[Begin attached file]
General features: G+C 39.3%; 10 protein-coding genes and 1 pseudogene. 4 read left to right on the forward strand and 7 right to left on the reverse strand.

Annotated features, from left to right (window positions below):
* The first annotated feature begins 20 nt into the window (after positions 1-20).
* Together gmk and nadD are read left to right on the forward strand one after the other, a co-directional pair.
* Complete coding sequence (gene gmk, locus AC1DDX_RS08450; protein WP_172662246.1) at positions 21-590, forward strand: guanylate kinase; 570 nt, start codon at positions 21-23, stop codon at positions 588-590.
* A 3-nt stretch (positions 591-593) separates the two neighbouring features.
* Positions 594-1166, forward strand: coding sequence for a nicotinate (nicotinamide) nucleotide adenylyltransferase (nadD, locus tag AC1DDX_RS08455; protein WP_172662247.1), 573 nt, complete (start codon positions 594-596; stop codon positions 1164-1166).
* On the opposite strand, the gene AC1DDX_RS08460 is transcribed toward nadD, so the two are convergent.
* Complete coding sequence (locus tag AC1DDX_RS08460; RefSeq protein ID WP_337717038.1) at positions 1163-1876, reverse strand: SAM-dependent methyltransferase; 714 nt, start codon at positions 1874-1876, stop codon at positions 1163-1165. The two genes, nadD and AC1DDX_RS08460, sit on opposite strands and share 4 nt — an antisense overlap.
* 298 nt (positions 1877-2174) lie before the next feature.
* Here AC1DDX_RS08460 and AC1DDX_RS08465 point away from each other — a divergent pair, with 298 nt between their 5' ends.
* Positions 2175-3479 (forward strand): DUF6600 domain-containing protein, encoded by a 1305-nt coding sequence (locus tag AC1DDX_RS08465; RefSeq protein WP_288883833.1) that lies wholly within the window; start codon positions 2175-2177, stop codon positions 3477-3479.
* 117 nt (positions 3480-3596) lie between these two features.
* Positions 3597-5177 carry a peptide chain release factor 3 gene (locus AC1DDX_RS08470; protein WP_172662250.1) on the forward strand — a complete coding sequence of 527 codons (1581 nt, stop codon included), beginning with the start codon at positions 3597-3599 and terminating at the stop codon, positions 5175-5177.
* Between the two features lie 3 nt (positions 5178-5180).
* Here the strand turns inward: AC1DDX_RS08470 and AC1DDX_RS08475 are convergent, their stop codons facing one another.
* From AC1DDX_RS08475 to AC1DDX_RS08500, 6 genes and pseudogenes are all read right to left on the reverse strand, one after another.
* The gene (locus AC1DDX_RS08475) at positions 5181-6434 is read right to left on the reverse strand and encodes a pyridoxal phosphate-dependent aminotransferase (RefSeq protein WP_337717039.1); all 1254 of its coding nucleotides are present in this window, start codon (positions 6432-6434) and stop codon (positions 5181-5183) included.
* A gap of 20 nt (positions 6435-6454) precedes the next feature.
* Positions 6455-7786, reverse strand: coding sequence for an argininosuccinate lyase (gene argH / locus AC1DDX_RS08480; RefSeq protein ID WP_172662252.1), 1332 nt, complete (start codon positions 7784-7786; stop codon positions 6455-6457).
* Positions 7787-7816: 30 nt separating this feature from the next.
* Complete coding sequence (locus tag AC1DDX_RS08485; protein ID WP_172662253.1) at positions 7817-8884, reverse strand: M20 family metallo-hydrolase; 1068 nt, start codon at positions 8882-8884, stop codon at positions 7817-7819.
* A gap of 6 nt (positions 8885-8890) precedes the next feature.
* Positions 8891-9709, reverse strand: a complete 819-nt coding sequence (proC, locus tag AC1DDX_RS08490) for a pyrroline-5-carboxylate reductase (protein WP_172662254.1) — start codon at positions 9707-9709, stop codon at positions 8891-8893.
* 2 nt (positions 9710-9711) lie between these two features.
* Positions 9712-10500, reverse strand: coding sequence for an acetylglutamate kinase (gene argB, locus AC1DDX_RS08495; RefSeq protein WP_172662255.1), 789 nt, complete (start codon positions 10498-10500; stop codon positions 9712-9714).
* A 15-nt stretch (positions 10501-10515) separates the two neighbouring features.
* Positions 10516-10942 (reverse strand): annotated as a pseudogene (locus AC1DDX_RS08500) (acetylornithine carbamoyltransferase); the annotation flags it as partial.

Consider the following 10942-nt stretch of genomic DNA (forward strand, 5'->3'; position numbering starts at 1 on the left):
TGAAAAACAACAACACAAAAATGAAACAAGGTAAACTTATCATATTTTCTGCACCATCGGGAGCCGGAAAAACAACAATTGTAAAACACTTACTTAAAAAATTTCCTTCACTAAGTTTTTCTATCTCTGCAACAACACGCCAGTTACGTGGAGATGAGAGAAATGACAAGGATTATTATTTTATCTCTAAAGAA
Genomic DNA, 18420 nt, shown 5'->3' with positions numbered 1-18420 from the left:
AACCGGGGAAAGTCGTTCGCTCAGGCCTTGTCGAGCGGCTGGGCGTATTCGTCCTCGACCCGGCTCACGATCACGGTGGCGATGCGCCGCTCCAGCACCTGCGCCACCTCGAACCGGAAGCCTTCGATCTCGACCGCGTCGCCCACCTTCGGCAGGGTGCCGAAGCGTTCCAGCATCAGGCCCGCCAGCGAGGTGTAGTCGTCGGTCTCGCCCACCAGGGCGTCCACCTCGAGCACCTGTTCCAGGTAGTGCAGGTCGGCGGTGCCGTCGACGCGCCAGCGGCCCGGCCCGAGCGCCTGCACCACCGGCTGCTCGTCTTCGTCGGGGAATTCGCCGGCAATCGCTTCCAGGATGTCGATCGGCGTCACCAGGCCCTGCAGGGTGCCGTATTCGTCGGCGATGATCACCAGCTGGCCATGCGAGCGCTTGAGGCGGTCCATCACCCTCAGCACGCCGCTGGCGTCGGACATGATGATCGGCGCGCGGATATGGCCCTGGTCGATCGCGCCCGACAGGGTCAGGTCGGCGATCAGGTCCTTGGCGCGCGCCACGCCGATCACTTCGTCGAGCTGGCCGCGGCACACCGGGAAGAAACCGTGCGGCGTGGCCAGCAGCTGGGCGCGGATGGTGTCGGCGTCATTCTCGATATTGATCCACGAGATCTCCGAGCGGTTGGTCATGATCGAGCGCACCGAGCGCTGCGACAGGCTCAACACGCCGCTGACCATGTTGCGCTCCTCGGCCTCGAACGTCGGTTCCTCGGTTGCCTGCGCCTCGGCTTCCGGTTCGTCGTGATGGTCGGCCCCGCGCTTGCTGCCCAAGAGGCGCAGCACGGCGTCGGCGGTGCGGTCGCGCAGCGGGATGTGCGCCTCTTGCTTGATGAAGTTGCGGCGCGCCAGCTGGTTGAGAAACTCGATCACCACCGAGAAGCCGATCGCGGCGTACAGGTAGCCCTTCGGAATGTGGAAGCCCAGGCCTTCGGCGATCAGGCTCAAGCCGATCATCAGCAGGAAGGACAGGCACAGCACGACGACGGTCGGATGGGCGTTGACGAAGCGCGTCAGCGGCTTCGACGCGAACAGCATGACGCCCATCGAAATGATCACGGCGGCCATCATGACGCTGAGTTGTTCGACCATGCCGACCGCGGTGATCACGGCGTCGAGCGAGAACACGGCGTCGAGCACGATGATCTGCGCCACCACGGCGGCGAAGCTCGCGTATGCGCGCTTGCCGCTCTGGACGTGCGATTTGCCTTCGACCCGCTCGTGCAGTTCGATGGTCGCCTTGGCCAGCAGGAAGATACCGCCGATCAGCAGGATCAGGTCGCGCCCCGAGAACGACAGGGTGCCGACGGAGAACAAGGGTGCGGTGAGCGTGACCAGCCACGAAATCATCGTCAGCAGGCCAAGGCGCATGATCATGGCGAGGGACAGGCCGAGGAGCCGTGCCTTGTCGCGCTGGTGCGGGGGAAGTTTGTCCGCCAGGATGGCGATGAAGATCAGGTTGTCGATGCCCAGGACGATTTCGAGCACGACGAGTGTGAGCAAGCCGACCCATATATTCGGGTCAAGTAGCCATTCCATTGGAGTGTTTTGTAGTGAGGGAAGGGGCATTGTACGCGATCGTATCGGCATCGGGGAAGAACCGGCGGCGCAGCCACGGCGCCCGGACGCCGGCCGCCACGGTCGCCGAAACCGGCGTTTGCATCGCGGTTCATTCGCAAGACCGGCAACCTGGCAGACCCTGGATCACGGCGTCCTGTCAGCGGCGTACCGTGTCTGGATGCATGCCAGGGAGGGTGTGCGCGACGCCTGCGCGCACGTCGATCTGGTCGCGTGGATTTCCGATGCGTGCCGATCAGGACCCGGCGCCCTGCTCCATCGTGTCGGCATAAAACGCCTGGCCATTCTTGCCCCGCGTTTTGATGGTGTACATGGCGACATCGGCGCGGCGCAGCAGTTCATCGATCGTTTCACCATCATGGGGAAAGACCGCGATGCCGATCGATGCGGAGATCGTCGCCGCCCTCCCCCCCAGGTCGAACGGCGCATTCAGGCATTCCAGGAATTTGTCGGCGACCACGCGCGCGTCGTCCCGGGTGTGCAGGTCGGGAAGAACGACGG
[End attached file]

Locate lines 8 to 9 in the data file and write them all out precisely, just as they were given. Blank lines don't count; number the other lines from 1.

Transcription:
* On the opposite strand, the gene AC1DDX_RS08460 is transcribed toward nadD, so the two are convergent.
* Complete coding sequence (locus tag AC1DDX_RS08460; RefSeq protein ID WP_337717038.1) at positions 1163-1876, reverse strand: SAM-dependent methyltransferase; 714 nt, start codon at positions 1874-1876, stop codon at positions 1163-1165. The two genes, nadD and AC1DDX_RS08460, sit on opposite strands and share 4 nt — an antisense overlap.